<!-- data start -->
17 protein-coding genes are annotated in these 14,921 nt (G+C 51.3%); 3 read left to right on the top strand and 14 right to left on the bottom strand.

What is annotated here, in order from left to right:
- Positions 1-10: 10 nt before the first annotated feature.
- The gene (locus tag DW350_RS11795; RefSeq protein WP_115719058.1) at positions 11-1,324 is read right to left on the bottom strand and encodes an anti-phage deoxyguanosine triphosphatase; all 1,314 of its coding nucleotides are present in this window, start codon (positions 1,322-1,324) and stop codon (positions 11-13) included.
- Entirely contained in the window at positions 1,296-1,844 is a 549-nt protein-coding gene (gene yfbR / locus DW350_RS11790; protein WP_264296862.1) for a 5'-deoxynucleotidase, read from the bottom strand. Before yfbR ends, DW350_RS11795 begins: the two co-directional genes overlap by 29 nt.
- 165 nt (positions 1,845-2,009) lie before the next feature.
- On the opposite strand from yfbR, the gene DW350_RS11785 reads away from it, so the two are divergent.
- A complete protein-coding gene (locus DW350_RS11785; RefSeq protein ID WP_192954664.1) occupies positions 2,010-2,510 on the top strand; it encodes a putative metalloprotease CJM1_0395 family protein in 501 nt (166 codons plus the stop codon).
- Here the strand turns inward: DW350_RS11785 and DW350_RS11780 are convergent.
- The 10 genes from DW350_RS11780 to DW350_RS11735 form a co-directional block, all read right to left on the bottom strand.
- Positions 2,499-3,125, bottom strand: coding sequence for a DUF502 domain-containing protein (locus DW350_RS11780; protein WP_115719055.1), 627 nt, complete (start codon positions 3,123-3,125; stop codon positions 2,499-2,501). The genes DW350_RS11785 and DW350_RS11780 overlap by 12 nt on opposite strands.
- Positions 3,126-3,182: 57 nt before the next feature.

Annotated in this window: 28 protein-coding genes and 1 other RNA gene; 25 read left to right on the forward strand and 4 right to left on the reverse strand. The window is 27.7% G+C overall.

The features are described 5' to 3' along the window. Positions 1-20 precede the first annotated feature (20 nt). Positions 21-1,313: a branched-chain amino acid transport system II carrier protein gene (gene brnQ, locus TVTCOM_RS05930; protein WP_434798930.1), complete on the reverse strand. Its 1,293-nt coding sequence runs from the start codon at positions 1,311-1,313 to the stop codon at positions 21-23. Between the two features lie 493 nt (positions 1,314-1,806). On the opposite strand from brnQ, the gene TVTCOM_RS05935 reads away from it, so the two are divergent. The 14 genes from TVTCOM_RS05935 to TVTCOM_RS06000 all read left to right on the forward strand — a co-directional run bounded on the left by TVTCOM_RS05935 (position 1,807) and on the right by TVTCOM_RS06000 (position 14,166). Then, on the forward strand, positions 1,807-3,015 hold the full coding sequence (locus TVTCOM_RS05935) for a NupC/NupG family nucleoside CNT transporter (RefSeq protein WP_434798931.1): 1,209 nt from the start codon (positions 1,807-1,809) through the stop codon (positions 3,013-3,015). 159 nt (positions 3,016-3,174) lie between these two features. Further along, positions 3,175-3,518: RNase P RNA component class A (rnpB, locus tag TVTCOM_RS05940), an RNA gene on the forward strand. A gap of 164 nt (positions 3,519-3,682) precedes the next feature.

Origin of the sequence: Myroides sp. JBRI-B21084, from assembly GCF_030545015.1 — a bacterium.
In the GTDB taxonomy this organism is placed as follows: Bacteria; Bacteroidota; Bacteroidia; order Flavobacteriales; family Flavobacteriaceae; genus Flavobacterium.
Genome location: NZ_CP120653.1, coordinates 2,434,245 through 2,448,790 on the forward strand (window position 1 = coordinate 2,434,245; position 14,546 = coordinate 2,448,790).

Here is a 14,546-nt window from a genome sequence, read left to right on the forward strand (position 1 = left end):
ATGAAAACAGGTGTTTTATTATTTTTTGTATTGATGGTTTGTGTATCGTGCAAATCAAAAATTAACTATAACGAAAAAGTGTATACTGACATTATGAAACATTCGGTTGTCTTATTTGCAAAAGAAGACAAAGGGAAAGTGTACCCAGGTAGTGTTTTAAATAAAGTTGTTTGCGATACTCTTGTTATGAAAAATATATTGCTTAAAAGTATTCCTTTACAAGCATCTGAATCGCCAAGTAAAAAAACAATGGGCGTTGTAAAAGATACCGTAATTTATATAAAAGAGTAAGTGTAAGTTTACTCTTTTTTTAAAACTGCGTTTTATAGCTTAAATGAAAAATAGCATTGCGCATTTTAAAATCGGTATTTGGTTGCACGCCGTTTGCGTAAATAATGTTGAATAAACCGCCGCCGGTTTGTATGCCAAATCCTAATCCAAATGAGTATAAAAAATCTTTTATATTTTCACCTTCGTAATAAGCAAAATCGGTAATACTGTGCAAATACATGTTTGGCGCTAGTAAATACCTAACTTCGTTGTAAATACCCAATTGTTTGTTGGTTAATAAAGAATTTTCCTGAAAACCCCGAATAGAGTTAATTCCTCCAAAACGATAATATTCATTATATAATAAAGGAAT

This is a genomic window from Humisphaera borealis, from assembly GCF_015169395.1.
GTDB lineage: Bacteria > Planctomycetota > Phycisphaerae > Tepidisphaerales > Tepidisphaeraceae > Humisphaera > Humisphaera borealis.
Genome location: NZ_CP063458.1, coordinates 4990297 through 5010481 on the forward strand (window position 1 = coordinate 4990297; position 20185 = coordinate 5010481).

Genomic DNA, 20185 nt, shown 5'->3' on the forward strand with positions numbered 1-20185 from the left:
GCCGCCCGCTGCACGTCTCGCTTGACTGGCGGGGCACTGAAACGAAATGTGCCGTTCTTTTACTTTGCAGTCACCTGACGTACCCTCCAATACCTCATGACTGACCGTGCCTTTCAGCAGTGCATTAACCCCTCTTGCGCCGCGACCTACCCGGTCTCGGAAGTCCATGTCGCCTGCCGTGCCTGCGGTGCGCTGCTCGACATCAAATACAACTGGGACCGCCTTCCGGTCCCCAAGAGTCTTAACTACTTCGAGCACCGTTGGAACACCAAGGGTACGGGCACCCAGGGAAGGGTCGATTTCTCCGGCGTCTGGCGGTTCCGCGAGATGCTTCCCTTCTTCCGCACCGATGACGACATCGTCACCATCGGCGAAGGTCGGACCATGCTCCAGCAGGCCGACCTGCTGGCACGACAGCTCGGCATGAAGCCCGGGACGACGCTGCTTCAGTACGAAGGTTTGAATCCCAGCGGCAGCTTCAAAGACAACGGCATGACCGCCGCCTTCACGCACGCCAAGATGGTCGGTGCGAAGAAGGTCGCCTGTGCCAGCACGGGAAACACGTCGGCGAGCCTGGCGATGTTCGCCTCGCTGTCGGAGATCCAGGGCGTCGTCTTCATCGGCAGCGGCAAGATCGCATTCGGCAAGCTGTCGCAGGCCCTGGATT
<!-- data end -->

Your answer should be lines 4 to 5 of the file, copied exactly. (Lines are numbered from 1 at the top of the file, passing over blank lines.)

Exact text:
- The gene (locus tag DW350_RS11795; RefSeq protein WP_115719058.1) at positions 11-1,324 is read right to left on the bottom strand and encodes an anti-phage deoxyguanosine triphosphatase; all 1,314 of its coding nucleotides are present in this window, start codon (positions 1,322-1,324) and stop codon (positions 11-13) included.
- Entirely contained in the window at positions 1,296-1,844 is a 549-nt protein-coding gene (gene yfbR / locus DW350_RS11790; protein WP_264296862.1) for a 5'-deoxynucleotidase, read from the bottom strand. Before yfbR ends, DW350_RS11795 begins: the two co-directional genes overlap by 29 nt.